During the Miracle Week, my aphantasia also somewhat went away—this was absolutely incredible for me, and I still think back with awe and wonder and delight on those moving and profound and jaw-dropping moments when I was able to see things in my mind and even rotate things in my mind.
I saw a shiny quarter in my mind—I could see the actual light actually glint off the quarter.
I visualized my parents’ faces and felt an emotional reaction and felt warmth. And I visualized my dog’s face—I smiled with delight. And I could look at the scene in front of me, and close my eyes, and actually hold in my mind an image of the no-longer-visible scene.
On visualization, here are some quotes from my Miracle Week notes:
“I can decently visualize and rotate people’s faces in my mind.”
“My ability to visualize is so powerful that it feels almost miraculous.”
“It gives me a smile to picture my mom’s face or my dad’s face or my dog.”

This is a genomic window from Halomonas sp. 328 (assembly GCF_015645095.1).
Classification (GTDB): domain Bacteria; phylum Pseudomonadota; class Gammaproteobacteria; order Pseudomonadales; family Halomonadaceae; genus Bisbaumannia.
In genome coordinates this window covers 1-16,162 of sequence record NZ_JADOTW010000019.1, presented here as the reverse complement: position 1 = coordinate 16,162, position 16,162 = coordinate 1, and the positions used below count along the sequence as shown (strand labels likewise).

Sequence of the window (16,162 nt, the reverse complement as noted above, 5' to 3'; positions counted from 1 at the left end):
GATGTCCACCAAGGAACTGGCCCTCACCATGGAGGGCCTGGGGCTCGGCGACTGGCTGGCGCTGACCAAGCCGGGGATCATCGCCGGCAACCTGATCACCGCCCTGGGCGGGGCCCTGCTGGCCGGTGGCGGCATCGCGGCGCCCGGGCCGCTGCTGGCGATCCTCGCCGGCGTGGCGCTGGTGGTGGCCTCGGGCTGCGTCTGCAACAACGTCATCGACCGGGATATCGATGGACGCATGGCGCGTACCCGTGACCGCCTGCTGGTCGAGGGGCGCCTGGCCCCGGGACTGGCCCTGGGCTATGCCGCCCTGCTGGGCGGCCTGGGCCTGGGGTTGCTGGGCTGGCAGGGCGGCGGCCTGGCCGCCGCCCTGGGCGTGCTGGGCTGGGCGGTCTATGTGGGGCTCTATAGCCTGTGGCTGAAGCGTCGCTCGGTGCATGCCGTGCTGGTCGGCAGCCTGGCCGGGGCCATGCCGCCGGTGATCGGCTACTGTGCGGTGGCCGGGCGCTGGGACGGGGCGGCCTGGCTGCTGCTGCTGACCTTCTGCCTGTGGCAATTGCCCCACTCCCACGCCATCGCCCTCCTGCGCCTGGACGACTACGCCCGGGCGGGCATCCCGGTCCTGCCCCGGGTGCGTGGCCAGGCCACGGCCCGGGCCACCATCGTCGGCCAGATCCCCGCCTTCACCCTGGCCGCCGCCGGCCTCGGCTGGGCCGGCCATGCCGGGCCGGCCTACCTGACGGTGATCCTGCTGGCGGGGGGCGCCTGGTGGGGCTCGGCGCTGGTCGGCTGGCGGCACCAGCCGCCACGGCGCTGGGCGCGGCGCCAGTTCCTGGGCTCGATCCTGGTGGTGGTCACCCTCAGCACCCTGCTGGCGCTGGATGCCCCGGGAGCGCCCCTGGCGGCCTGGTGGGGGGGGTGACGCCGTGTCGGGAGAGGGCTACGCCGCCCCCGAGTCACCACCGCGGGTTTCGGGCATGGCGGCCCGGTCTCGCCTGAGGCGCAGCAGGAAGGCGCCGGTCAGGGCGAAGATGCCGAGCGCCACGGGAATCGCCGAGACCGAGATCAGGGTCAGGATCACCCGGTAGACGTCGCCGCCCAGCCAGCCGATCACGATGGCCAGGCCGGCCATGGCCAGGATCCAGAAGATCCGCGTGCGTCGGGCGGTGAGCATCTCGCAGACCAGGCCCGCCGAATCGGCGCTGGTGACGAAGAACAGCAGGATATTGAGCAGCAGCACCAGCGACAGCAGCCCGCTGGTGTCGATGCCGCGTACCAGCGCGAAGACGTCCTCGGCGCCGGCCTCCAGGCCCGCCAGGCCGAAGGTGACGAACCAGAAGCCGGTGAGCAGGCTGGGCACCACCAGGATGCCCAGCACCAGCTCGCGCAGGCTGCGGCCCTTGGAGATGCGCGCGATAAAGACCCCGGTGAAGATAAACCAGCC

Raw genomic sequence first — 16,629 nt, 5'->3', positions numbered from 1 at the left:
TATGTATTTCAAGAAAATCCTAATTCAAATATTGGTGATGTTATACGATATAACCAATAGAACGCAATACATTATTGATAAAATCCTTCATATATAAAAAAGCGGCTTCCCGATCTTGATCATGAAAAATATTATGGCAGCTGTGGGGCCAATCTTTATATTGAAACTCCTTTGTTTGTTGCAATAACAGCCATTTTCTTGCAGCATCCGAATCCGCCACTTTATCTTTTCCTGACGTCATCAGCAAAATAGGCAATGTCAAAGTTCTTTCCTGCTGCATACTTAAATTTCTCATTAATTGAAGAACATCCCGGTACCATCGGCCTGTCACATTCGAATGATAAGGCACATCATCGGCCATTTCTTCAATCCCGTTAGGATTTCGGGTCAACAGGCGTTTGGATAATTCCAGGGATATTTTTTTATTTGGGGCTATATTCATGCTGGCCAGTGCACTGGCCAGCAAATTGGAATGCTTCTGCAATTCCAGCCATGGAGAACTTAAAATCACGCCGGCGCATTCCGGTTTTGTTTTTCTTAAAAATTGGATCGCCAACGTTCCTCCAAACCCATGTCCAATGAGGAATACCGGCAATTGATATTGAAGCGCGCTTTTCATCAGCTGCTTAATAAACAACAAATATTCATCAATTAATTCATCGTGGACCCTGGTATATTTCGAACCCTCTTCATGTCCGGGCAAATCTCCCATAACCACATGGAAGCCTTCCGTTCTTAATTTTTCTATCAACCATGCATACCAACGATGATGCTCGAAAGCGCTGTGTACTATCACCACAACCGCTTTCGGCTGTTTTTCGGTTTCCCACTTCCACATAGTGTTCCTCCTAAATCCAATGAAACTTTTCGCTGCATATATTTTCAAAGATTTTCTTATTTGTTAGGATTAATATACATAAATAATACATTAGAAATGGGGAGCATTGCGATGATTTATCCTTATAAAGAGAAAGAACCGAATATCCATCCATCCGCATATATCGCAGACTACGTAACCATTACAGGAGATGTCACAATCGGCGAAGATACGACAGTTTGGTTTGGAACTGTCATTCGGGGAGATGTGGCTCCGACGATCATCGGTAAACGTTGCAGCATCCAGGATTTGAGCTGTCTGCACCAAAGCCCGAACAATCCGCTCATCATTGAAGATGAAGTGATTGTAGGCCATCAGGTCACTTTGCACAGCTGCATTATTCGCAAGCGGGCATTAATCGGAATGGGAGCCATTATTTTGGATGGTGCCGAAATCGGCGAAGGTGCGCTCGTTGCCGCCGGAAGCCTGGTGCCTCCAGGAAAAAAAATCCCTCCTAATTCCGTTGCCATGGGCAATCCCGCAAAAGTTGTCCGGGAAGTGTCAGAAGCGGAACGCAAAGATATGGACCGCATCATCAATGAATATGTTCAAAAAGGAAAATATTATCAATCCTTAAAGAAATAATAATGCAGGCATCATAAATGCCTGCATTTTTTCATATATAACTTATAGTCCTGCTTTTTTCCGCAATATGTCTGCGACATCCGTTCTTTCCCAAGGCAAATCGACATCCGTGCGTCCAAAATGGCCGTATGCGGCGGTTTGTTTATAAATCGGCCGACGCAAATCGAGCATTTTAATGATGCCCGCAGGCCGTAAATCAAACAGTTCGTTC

But I’m not sure what relation mental visualization has to self-regulation—there might be no relation at all for all I know.
I hope to get back the Miracle Week effects one day—someone told me this about the idea of going back on the medication that produced the Miracle Week:
I don’t see the harm in your trying for your Miracle Week again and seeing if it might last longer. We are quite ignorant about the brain’s compensatory mechanisms, and it is possible that it will be better this time.
For now, my Miracle Week remains a source of profound and moving and piloerective inspiration for me that gets me out of bed in the morning and gives me a jolt of inspiration whenever I feel bad.
I think back with awe on the shiny quarter and the way that the light glinted off it—that quarter existed inside of me and inside my mental theater and symbolizes to me the Miracle Week and all of the awe-inspiring experiences that the Miracle Week contained.
I’m excited to interview scientists and patients about self-regulation—self-regulation is a major topic that seems to me to deserve a lot more attention than it’s gotten.